Rodríguez offered an amendment that would’ve softened the prohibition by allowing polling places to change locations once a day. It would also allow the use of temporary branch voting locations for state and county races in primary and general elections if the commissioners’ court adopted the locations by January 15 of the election year.
The amendment aimed to ensure access to early voting for groups that have the most difficulty finding transportation, including rural voters, college students and residents of long-term care facilities, Rodríguez said: “It’s basically providing more opportunities for voting, more access for potential voters. I think we’re all interested in that.”
Huffman, though, shot the amendment down, saying it was fair to voters to have “consistency” in polling locations, and that those who need to make arrangements to vote “have time to do that.”
Both measures are advancing just months after the worst midterm election for Republicans in a decade and ahead of the 2020 election, which is expected to draw even larger Democratic turnout. HB 2911 goes back to the House, where lawmakers must approve the Senate changes by Friday for it to land on Governor Abbott’s desk. HB 1888 is already on its way there.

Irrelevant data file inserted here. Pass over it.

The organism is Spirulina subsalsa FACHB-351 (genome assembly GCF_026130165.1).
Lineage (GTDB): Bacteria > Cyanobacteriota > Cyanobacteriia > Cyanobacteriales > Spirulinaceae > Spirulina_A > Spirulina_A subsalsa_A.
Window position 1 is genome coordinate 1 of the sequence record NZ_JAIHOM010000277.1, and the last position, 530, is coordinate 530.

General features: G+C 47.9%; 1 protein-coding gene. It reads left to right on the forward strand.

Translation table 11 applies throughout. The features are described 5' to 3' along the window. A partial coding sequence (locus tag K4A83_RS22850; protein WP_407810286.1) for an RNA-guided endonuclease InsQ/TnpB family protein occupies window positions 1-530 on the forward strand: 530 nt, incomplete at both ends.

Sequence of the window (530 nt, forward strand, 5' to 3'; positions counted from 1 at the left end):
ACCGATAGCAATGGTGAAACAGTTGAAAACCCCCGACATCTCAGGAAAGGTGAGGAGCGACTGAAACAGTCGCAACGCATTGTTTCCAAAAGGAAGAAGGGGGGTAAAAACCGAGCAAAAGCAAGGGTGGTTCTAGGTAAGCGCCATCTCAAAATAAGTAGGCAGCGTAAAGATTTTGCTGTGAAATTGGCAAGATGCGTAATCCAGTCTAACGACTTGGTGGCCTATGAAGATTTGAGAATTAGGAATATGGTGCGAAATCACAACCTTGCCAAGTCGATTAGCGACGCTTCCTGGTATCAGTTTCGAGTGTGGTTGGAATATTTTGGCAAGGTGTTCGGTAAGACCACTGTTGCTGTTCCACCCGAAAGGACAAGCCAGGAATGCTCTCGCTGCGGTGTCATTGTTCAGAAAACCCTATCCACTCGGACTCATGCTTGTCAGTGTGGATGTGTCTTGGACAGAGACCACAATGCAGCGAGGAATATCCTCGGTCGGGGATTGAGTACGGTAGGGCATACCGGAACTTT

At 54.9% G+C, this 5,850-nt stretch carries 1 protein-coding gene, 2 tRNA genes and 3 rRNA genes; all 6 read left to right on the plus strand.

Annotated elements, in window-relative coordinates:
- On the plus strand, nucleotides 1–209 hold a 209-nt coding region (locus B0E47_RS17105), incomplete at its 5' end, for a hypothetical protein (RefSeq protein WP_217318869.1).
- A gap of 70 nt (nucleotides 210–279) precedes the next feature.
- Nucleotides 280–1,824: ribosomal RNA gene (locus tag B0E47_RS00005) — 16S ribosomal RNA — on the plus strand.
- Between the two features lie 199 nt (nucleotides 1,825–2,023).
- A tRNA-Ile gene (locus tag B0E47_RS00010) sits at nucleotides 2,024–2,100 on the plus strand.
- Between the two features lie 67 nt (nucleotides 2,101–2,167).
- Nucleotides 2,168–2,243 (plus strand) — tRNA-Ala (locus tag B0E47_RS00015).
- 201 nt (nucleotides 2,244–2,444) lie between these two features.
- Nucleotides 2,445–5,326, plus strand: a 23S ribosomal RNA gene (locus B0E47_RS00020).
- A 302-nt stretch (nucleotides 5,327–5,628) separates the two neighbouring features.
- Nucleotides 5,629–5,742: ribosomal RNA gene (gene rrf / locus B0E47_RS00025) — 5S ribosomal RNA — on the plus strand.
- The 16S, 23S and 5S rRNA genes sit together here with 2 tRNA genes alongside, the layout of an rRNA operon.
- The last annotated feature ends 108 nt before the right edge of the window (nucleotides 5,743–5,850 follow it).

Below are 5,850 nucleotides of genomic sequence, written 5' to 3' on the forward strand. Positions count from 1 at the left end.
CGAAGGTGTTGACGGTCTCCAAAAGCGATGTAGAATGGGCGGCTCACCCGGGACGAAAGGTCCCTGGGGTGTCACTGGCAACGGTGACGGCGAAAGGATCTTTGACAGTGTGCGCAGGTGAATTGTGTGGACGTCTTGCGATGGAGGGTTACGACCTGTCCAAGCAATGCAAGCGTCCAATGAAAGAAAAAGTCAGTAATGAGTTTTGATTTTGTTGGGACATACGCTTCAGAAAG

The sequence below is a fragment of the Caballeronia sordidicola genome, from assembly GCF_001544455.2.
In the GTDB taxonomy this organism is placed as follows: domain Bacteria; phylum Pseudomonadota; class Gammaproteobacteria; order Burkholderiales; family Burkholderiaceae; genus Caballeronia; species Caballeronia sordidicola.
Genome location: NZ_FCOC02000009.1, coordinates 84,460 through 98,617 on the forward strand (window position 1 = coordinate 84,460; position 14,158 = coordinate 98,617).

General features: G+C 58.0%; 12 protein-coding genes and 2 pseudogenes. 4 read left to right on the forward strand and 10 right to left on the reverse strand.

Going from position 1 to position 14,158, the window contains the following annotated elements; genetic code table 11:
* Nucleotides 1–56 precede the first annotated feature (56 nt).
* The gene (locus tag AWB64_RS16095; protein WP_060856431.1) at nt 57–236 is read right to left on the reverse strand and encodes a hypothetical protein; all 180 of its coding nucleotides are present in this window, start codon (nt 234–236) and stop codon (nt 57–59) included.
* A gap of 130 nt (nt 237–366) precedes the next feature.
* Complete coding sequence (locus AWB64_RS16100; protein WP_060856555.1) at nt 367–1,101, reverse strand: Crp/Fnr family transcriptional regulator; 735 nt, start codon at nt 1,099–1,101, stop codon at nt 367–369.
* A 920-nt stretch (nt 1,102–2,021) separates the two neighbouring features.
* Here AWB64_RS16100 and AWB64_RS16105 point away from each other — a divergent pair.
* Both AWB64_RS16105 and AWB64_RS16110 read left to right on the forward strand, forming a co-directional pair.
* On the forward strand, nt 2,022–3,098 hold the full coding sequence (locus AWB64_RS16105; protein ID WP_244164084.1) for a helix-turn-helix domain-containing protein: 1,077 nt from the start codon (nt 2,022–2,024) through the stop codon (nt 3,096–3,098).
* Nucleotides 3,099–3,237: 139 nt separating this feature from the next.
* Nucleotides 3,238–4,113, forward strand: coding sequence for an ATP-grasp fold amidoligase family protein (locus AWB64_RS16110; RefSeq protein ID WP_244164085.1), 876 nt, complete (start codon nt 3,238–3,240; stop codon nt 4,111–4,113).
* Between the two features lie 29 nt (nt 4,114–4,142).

The state should make voting easier, not harder, said San Antonio resident Charles Mario Henry. The 32-year-old Army veteran has impaired mobility in his left leg. Though he’s able to drive, he told the Observer he knows several disabled veterans whose mobility and transportation options are limited.
“This is going to take away their ability to access these polls. … We don’t need to have voter suppression laws, especially after serving the country honorably,” Henry said. “I’m sure, on both sides of the aisle, Republicans and Democrats, we can all agree that taking away those rights is not something we want to do as a state.”